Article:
Castleberry's Food Company

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Castleberry's corporate logo.

Castleberry's Food Company is an Augusta, Georgia-based canned food company founded in the 1920s by Clement Stewart Castleberry with the help of his father Clement Lamar Castleberry and closed in March 2008 by the United States Food and Drug Administration until Hanover Foods bought the rights to Castleberry's food and name.[1]

The company grew from a payroll of two to over 400 workers at its peak. Castleberry's was sold by the Castleberry family in 1991 to Robert Kirby. Kirby later sold the company to Connors Brothers Limited, parent company of Bumble Bee Foods of Toronto, Ontario, Canada. Due to problems with quality control, the brand experienced problems when it shipped products that were underprocessed, resulting in several cases of botulism and subsequent widespread recall,[2] and the cessation of production at their food processing plant.[3][4]

Canned chili sauce[edit]

The label affixed to cans of Castleberry's "Hot Dog Chili Sauce" contaminated with botulinum toxin

Beginning in June 2007, eight people contracted botulism due to the consumption of "Hot Dog Chili Sauce" and other products manufactured by the Castleberry's Food Company plant in Augusta, Georgia, which were under-processed, resulting in the production of botulinum toxin within the cans.[5][6] At that time, the Castleberry's plant was owned and operated by Bumble Bee.[7] While regular cooking will destroy botulinum toxin, the botulinum spores can only be killed by cooking at 121 °C for 3 minutes; hence, canned food must be prepared at the higher temperature to prevent the spores from producing more toxin after the canning process. The United States' Centers for Disease Control and Prevention attributed the food poisoning to Castleberry's Food Company's use of a defective canning process which did not reach the required temperature and duration.[5] An FDA investigation later revealed that the problem arose from the use of canners which "had broken alarms, a leaky valve and an inaccurate temperature device."[6] The Centers for Disease Control and Prevention (CDC) advised consumers to dispose of foods recalled due to the food poisoning incidents in the following manner:

Do not open or puncture any unopened can of the recalled product ... Dispose of food that may be contaminated by placing in a sealable bag, wrapping another plastic bag around the sealable bag, and then taping tightly. Place bags in a trash receptacle for non-recyclable trash outside the home and out of reach of humans and pets. Do not discard the food in a sink, garbage disposal, or toilet. Avoid splashing and contact with the skin. Wear rubber or latex gloves when handling open containers of food that you think may be contaminated. Wash hands with soap and running water for at least 2 minutes after handling food or containers that may be contaminated.[5]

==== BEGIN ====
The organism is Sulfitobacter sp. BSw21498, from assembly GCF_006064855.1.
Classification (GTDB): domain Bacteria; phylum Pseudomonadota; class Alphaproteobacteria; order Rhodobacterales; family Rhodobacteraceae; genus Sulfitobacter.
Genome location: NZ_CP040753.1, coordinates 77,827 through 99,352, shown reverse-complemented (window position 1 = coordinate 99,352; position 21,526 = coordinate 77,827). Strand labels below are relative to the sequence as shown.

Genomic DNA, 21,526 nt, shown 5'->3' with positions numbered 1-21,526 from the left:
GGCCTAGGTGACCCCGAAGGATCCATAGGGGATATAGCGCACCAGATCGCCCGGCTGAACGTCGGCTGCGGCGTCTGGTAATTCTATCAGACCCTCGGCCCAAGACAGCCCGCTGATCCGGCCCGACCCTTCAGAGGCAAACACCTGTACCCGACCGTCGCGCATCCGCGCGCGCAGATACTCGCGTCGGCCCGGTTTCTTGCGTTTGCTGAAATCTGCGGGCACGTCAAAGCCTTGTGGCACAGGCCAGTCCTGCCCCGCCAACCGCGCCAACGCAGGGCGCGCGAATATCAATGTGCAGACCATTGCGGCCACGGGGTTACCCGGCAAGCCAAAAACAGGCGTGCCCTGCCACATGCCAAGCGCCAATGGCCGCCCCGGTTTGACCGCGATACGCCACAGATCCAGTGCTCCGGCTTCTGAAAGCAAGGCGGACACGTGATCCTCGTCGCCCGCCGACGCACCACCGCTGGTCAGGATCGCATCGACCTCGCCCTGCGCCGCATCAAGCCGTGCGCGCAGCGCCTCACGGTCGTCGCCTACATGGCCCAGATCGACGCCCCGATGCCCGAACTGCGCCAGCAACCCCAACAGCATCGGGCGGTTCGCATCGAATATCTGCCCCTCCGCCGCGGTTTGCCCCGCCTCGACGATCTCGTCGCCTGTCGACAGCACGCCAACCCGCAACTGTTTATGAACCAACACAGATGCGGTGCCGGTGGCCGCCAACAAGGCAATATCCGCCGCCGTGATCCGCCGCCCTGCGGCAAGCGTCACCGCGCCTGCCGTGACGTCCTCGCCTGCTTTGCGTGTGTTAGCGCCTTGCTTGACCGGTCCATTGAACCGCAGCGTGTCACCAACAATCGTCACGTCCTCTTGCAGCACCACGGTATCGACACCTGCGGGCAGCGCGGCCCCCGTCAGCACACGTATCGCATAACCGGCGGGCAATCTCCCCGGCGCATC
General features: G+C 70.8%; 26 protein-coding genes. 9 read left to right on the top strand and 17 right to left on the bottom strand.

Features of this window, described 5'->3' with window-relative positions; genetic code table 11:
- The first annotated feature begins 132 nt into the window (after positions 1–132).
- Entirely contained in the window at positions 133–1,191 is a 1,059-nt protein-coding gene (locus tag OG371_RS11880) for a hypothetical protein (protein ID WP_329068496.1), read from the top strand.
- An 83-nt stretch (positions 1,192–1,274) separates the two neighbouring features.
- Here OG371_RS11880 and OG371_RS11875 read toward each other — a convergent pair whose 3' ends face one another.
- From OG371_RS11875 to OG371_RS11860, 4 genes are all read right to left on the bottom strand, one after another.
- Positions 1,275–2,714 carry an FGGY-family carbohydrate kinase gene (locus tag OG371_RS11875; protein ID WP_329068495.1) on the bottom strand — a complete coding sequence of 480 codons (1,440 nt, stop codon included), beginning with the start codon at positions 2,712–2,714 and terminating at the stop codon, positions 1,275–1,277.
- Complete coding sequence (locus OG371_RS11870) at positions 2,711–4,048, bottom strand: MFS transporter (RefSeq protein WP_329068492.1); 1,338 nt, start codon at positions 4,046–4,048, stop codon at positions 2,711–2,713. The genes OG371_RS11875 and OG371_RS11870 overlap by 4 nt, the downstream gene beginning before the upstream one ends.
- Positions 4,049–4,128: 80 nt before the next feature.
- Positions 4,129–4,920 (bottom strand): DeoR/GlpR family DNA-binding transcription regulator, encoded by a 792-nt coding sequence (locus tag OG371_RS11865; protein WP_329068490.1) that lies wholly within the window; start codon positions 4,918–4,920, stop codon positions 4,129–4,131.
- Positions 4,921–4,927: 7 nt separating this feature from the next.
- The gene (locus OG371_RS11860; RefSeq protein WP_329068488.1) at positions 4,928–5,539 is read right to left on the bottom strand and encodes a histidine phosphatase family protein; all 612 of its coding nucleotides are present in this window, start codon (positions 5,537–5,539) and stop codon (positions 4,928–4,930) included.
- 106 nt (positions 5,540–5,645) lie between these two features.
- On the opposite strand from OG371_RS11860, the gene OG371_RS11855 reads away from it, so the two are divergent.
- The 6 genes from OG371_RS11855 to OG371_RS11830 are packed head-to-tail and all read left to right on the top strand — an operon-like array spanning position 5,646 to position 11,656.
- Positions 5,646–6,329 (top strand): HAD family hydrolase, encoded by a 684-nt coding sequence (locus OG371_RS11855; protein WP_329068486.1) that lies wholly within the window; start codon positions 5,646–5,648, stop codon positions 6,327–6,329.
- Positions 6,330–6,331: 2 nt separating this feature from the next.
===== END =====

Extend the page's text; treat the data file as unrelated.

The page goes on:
In total, 14 people in seven states (Texas – 4, Ohio – 3, Indiana – 2, Hawaii – 2, Georgia – 1, New Mexico – 1, California – 1) contracted botulism poisoning from Castleberry's chili products, under three different brands. The illnesses resulted in litigation against Castleberry's, Bumble Bee Foods, and the equipment manufacturer.[8][9][10]

Temporary recommencement of food manufacturing[edit]

Following authorization by the FDA and USDA, Castleberry's Food Company restarted operations at its canning plant in September 2007,[11] producing products which carried substantially different labeling and UPCs from those printed on cans of recalled food.[12][13] Listed amongst the frequently asked questions on the Castleberry's Food Company Web site from November 2007 was the following query: "How do I know Castleberry's Food products are safe to eat?"[13] However, in March 2008, the canning plant was closed when the FDA revoked the "temporary emergency operating permit" that was allowing production to continue.[1]

Sale to Hanover Foods[edit]

After closing, Hanover Foods, best known for frozen and canned vegetables, bought the rights to Castleberry's food and name. Hanover continues to sell products like chili and beef stew under the Castleberry's name.[14]


  1. ^ a b "Connors closes plant in Georgia". March 12, 2008. Retrieved May 10, 2009.
  2. ^ "Botulism Associated with Canned Chili Sauce, July–August 2007". August 24, 2007. Retrieved May 10, 2009.
  3. ^ "Castleberry's shuts Georgia plant as part of botulism probe". USA Today. July 23, 2007. Retrieved May 10, 2009.
  4. ^ "Castleberry's Brands Recall home page". Archived from the original on November 4, 2007. Retrieved May 10, 2009.
  5. ^ a b c "Clostridium Botulinum Outbreak FAQs". July 26, 2007. Retrieved May 10, 2009.
  6. ^ a b Schmit, Julie (June 30, 2008). "Management problems cited in botulism case". USA Today. Retrieved May 10, 2009.
  7. ^ "Caffrey v. Malo" (PDF). Court House News. Retrieved January 20, 2011.
  8. ^ Shikina, Robert (July 30, 2007). " | News | /2007/07/30/". Retrieved February 20, 2012.
  9. ^ "Health Officials: Botulism Case Possibly Linked To Recall - San Diego News Story - KGTV San Diego". July 27, 2007. Archived from the original on March 7, 2012. Retrieved February 20, 2012.
  10. ^ Courthouse News
  11. ^ "Castleberry's Plant Reopens". September 18, 2007. Archived from the original on June 23, 2011. Retrieved May 10, 2009.
  12. ^ "Castleberry's Brands website". Archived from the original on October 30, 2005. Retrieved May 10, 2009.
  13. ^ a b "Castleberry's Brands FAQs". Archived from the original on November 5, 2007. Retrieved May 10, 2009.
  14. ^ "Hanover Foods History - Timeline". Archived from the original on January 9, 2015. Retrieved May 19, 2013.